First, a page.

Hyderabad, Telangana, India
Mar 07, 2018, 08.18 AM
Political circles and national media are abuzz with the talk of Third Front being resurrected under the leadership of Kalvakuntla Chandrashekhar Rao (KCR). I am not sure what excites them given the unmitigated disaster that the Third Front turned out to be for India in its earlier avatars. It seems as if a section of media and ‘intellectuals’ would rather see India embrace another disaster than ‘tolerate’ another term for Modi Sarkar.
Whether the Third Front actually fructifies or not and even if it fructifies, will it succeed or not has become a subject of great speculation and analysis. However, what has remained missing from all this analysis is - if KCR himself will benefit from this move or not. It seems foolhardy to even raise this question for it seems a foregone conclusion that not only will KCR sweep Telangana but will also benefit greatly from his increased national stature. This write up is an attempt to play the devil’s advocate and explore if the move could actually backfire.
To understand the implications of this move – positive or negative – we will have to first understand KCR’s sources of strength. Without a doubt, KCR is a hugely popular leader in Telangana and his popularity has only grown over the years. The main reason for his popularity is his success in achieving separate statehood for Telangana. ‘Good’ performance of his government has further added to his popularity. However, there is another reason for his popularity and it is the complete absence of any credible alternative to KCR and his party TRS (Telangana Rashtra Samiti) in Telangana.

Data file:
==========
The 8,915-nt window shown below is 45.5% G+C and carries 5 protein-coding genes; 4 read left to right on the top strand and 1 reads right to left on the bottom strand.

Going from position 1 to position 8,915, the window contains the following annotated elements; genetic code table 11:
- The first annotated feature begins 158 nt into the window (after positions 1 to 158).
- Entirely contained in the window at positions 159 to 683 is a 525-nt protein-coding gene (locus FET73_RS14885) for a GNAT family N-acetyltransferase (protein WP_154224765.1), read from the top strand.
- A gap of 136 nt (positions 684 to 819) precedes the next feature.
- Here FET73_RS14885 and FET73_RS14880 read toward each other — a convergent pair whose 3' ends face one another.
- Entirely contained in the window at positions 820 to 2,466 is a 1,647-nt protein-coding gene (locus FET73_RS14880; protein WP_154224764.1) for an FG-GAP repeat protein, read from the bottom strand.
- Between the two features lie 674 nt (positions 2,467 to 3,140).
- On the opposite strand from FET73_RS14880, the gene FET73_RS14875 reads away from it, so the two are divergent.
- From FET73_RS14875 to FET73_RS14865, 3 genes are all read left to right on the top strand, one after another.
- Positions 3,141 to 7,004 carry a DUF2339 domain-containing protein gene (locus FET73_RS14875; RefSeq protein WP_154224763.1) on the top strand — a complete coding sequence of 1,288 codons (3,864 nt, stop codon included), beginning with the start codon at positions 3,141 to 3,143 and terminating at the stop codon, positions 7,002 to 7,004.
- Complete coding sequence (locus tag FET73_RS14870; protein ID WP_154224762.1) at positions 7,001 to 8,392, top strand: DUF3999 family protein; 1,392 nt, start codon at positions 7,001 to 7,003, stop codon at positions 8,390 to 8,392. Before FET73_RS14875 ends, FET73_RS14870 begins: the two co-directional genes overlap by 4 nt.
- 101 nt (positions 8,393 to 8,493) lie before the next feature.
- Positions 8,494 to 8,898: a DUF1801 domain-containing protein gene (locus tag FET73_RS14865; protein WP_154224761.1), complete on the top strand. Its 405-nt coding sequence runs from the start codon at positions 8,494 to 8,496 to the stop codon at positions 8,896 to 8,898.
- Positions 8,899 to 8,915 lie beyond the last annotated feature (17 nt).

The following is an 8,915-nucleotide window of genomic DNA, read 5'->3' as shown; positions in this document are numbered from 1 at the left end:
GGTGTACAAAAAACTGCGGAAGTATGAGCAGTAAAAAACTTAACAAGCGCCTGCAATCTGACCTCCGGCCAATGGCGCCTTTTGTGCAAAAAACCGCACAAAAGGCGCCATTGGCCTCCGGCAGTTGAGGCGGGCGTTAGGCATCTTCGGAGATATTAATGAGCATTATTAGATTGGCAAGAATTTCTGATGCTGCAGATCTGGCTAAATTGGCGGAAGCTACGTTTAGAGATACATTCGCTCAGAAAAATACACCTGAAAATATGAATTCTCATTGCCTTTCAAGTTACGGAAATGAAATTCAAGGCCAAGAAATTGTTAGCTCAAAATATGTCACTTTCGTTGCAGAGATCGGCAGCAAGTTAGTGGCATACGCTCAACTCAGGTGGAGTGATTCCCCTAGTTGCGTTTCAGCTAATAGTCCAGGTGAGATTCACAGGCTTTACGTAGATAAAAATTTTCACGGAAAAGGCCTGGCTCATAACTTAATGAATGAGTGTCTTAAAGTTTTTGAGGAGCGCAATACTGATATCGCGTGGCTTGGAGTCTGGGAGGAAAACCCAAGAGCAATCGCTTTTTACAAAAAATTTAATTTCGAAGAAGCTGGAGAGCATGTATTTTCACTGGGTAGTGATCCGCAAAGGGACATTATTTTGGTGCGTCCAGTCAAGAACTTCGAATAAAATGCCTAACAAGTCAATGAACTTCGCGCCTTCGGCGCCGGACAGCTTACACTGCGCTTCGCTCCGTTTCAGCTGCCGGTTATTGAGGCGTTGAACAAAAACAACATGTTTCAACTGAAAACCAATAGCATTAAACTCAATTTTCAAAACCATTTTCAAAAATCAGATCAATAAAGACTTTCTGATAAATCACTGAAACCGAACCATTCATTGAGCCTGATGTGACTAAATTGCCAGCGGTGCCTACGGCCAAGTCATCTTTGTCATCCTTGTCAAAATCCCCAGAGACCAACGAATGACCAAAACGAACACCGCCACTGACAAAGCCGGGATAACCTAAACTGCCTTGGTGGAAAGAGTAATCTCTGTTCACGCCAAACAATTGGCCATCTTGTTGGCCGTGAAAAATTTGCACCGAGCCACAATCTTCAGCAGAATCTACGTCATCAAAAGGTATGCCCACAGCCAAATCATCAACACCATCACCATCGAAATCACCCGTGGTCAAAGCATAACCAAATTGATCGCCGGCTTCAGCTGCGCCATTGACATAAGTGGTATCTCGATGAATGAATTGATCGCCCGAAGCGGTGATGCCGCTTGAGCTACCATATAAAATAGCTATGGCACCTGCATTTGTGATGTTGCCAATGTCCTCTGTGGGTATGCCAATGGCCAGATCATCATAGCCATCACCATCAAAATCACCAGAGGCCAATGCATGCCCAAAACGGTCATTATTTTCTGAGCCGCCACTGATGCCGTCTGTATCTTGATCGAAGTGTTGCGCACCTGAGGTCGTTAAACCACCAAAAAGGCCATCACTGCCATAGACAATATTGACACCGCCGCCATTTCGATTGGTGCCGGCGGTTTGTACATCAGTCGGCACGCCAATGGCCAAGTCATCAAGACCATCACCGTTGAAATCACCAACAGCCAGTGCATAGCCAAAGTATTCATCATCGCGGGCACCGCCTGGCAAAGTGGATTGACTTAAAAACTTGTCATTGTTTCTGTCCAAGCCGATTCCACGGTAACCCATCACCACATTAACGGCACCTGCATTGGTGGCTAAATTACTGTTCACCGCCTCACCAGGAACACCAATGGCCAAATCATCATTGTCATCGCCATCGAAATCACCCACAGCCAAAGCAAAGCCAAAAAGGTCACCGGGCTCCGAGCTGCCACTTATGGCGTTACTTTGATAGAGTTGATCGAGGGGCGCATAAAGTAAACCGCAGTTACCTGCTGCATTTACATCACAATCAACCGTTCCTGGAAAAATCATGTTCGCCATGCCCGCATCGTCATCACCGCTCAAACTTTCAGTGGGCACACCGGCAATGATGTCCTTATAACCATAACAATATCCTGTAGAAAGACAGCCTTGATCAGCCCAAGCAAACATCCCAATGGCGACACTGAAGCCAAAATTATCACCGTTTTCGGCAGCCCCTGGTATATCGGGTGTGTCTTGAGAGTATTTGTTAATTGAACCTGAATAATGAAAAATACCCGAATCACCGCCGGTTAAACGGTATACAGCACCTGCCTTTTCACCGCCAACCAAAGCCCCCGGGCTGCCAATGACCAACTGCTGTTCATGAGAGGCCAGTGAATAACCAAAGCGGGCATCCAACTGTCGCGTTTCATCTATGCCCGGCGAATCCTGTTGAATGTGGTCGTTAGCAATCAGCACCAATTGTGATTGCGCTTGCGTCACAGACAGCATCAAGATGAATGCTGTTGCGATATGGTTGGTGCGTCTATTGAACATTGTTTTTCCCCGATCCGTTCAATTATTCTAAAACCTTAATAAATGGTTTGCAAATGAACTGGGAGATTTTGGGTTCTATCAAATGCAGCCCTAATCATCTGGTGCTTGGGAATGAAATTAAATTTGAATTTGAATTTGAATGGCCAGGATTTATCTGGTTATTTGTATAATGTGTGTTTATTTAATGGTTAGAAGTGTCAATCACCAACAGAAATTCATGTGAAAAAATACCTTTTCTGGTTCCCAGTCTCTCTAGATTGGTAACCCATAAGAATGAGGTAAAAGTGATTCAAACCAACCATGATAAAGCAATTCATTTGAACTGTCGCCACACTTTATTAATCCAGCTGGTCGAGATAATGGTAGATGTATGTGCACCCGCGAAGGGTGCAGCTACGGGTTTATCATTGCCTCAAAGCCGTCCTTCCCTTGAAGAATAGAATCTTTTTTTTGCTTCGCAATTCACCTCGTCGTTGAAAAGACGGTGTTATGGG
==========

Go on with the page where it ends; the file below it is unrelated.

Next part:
Whatever little remained of the opposition after the formation of Telangana was slowly and methodically subsumed in TRS itself. From just 63 members in the house of 119 in 2014, the tally of TRS MLAs went up to 90 in 2017, while that of Congress went down from 21 to 12 and that of TDP from 15 to 3 - without ever drawing the provisions of anti-defection law and without causing as much as a whisper of any harm to democracy anywhere in the national media. Not only was all political opposition emaciated but so also was any kind of criticism in the media. KCR openly threatened media by saying that he’ll “bury them alive in the ground” and even got two Telugu channels pulled off the air for a few days.
It might surprise you, or not, that the great champions of free speech in the nation never raised a hell, calling "democracy under threat" at that time. And now, it is these very champions of free speech who seem to be cheering the loudest in support of KCR and his proposed "qualitative change" at the national level.
Thus, from playing in a field in which he had absolutely no worthy opponent, it is baffling as to why KCR is drawing Mr. Modi, the strongest and the most popular leader of all into his arena? Why would he want to transform the contest from KCR vs. none in Telangana to KCR vs. Modi? He surely is not going to win any additional seat outside Telangana but would instead run the risk of losing a few seats to Mr. Modi in Telangana. Why then is he making the mistake of confronting Mr. Modi and giving more credence to the BJP’s trump card?
As written above, Chief Minister KCR is very popular in Telangana but so is Prime Minister Modi. Confronting Mr. Modi and criticising him may turn out to be neither a popular tactic nor a very successful one. Lessons can be learned from the experience of Arvind Kejriwal, who tried a similar tactic in 2014 after his success in 2013 Delhi elections. Mr. Kejriwal ended up burning both himself and his party by losing all 7 Lok Sabha seats in Delhi. It is perhaps this very realisation that got the Aam Aadmi Party to use “Modi for PM and Arvind for CM” slogan on its website for the 2015 Delhi Elections. The slogan may have been soon withdrawn but the message had already been sent out.
A message has been sent out by the people to Mr. KCR as well on his new strategy but not sure if he is listening. KCR spoke of Mr. Modi in a disrespectful, if not an insulting tone, in a recent speech and this has drawn hugely negative reactions from a large section of people, including those from the hard-core supporters of KCR and his TRS party.
What finally happens in 2019 will, of course, depend on a whole lot of other things. However, one thing is for sure - KCR vs. Modi will give the BJP, in Telangana, an issue where it had none and will give it a good chance in at least a couple and more Lok Sabha seats if not assembly seats.
(Disclaimer: The opinions expressed above are the personal views of the author and do not reflect the views of ZMCL)